Effect of the Mutagenesis of the Surface Lysines to Arginines on GFP Stability
The GFP14R obtained from the above study contained 19 surface arginines and 5 lysines, whereas the GFPcon contained 19 surface lysines and 5 arginines. This suggests there is a prominent difference in the surface Arg to Lys ratio between the two proteins. To examine the effect of such a difference on the stability of GFP, the stability of the purified GFP14R and GFPcon were examined under four different protein denaturation conditions, i.e. high temperatures, urea addition, alkaline pH and detergent addition.
First, the effect of temperature on the stability of the GFP proteins was investigated. A temperature-dependent assay was performed by incubating the GFP14R and GFPcon at a range of temperatures for 30 minutes, and measuring their fluorescence. As shown in Figure 3A, the GFP14R and GFPcon showed similar stability against temperature. They all tended to lose their fluorescence gradually after 60°C and lost their activity completely at 80°C. Both the GFP14R and GFPcon showed similar patterns when a time-dependent assay was performed at 70°C (Figure 3B). Their half-lives at 70°C were all estimated to be approximately 8 minutes. These results suggest that the introduced Arg mutations into the Lys residues did not affect the thermal stability of GFP.
A) Protein samples were incubated at different temperatures for 30 minutes and the remaining fluorescence was measured. The fluorescence at time zero at the respective temperatures was taken into 100%. B) Protein samples were incubated at 70°C for different time intervals and the remaining fluorescence was measured. The fluorescence at time zero was taken into 100%. (Error bar – Standard deviation of the three independent experiments).
The stability of GFP14R variant against a chaotropic denaturant, urea, was tested. Purified samples of GFP14R and GFPcon were incubated with various concentrations of urea from 4 M to 8 M at 50°C for 30 minutes. The variant GFP14R showed stability to up to 5 M urea but began to lose its activity from 6 M urea. In contrast, GFPcon showed decreased activity from 4 M urea (Figure 4A). When a time-dependent assay was performed with 6 M urea at 50°C, the half-lives of GFP14R and GFPcon were estimated approximately to be 93 and 51 minutes, respectively (Figure 4B), which suggests that the stability of GFP against urea were positively affected by the mutagenesis of the surface lysines to arginines.
A) Protein samples were incubated at 50°C with different concentrations of urea from 4 M to 8 M for 30 minutes and the remaining fluorescence was measured. The fluorescence at time zero at the respective urea concentrations was taken into 100%. B) Protein samples were incubated at 50°C in presence of 6 M urea for different time intervals and the remaining fluorescence was measured. The fluorescence at time zero was taken into 100%. (Error bar – Standard deviation of the three independent experiments).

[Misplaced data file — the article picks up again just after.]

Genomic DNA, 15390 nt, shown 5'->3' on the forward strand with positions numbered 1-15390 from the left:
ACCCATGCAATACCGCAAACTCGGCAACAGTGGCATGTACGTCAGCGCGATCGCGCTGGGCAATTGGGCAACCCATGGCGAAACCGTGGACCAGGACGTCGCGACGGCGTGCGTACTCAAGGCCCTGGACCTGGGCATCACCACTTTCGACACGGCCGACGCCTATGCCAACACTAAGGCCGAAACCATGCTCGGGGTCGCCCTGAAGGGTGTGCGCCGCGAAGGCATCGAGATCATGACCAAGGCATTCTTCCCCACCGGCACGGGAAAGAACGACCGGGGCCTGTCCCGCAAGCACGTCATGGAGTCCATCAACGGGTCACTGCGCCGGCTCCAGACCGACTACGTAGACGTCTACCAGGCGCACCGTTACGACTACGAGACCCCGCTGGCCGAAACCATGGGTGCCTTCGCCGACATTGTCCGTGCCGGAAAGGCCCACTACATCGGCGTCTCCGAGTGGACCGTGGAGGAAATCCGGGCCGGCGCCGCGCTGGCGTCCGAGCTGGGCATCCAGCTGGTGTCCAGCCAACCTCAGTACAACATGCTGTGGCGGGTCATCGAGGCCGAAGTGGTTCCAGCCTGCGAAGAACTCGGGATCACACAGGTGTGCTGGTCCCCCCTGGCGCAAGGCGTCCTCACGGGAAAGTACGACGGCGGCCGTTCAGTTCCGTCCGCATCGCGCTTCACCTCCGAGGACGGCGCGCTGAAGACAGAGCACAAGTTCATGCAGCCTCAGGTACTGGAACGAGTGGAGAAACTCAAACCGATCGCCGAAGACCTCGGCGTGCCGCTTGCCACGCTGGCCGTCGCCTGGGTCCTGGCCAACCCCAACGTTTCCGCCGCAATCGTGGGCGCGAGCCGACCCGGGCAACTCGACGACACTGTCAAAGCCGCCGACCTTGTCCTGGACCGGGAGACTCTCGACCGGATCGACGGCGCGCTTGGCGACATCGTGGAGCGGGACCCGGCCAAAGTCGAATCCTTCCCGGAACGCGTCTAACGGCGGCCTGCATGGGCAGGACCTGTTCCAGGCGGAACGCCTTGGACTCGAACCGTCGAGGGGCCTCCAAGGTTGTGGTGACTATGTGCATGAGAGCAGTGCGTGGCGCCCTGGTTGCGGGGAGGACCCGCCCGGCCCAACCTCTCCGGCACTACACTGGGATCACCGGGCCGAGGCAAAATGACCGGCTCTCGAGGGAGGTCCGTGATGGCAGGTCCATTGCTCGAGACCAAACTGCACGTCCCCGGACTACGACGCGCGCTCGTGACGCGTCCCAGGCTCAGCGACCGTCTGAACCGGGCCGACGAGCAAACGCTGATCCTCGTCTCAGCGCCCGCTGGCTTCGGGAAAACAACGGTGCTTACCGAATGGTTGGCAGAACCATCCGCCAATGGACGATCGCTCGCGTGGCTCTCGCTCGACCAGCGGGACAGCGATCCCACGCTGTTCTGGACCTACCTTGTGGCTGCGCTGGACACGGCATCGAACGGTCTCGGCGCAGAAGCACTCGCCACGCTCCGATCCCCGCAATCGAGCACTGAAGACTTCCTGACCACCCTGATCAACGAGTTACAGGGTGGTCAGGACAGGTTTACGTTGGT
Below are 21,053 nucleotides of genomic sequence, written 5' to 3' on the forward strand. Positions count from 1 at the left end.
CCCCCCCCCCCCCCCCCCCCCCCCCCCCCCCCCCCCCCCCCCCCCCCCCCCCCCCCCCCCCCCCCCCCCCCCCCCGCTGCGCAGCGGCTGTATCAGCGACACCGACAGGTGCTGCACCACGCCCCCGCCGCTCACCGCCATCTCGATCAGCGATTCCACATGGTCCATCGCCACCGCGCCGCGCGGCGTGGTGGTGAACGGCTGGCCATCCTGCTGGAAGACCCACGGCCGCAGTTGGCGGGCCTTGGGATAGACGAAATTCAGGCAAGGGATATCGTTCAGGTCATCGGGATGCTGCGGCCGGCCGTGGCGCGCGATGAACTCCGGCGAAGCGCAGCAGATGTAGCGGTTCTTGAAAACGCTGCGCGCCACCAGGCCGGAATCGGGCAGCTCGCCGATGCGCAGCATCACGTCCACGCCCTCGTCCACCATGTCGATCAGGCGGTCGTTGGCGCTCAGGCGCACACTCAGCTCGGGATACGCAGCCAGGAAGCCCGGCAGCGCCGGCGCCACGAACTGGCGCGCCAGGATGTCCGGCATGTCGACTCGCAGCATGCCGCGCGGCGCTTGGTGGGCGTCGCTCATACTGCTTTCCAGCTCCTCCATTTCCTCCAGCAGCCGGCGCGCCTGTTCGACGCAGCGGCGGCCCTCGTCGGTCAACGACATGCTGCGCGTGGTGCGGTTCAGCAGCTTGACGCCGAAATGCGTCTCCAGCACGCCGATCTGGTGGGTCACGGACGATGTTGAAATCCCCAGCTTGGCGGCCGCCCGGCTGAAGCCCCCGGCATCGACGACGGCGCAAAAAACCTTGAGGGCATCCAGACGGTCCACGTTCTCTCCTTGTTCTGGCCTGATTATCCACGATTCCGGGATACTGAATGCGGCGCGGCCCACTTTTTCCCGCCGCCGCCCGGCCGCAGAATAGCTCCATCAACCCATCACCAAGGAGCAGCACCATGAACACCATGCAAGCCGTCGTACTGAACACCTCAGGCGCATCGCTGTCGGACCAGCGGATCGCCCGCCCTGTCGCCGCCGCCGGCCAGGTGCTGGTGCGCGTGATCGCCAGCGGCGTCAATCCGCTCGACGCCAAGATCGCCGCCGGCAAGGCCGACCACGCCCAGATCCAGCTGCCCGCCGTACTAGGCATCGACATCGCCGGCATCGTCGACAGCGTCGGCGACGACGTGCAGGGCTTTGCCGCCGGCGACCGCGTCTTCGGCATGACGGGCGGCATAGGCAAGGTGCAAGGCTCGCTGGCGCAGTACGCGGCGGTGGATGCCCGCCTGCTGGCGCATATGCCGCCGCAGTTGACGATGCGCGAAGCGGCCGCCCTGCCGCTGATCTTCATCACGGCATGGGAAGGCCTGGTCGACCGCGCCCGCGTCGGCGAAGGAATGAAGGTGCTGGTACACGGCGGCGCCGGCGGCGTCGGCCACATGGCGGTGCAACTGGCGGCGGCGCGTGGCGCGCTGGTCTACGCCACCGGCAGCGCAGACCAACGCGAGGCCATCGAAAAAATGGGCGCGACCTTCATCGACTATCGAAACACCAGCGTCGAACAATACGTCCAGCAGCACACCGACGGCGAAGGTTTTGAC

The pKa values of the arginine and lysine are 12.48 and 10.53, respectively , which can lead to different stabilities of ionic interactions associated with the arginine residues and lysine residues under alkaline pH, as described in the introduction. To evaluate if such an effect can induce a difference in protein stability against alkaline pH, GFPcon and GFP14R were incubated at a range of pH, and their fluorescence after 30 minutes of incubation at 60°C was measured. The experiments revealed both GFP14R and GFPcon to be relatively stable up to pH 12.0, but the GFP14R showed higher stability than GFPcon at pH 13.0 (Figure 5A). The time-dependent assay at pH 13.0 at 60°C confirmed the GFP14R mutant to have higher stability than the control (Figure 5B). At pH 13.0, the half-lives of the GFPcon and GFP14R were 19 and 34 minutes, respectively. These results suggest that the introduced mutations stabilized the GFP protein to alkaline pH as expected.
A) Protein samples were incubated at 60°C for 30 minutes in different pH buffer solutions and the remaining fluorescence was measured. The fluorescence at time zero at the respective buffer was taken into 100%. B) Protein samples in KCl buffer with pH 13.0 were incubated at 60°C for different time intervals and the remaining fluorescence was measured. The fluorescence at time zero was taken into 100%. (Error bar – Standard deviation of the three independent experiments).
Two anionic detergents (sodium dodecyl sulphate (SDS) and sodium dodecyl benzene sulfonate (SDBS)) and two cationic detergents (cetyl trimethyl ammonium bromide (CTAB) and dodecyl trimethyl ammonium chloride (DTAC)) were tested to examine the effect of detergent on the stability of the GFP variant. GFPcon and GFP14R were incubated in 1% of the respective detergents, and a time-dependent fluorescence assay was performed. As shown in Figure 6, although the deactivation profiles were different according to the added detergents, the GFP14R always showed higher stability than GFPcon. Table 2 lists the estimated half life (t1/2) of each variant in the presence of the ionic detergents. Interestingly, the stabilization effect was higher in anionic detergents than in cationic detergents. In particular, the effect was most marked in SDS. The stability of GFP14R was examined further in a range of SDS concentrations. The proteins were incubated with 1% to 5% SDS at 50°C for 30 minutes, and their remaining fluorescent activities were determined. As shown in Figure 7, GFPcon was mostly inactivated by the addition of SDS at all concentrations, but GFP14R showed approximately 50% of activity, even at 5% SDS. These results suggest that the variant GFP14R is more rigid and stable against detergents compared to GFPcon.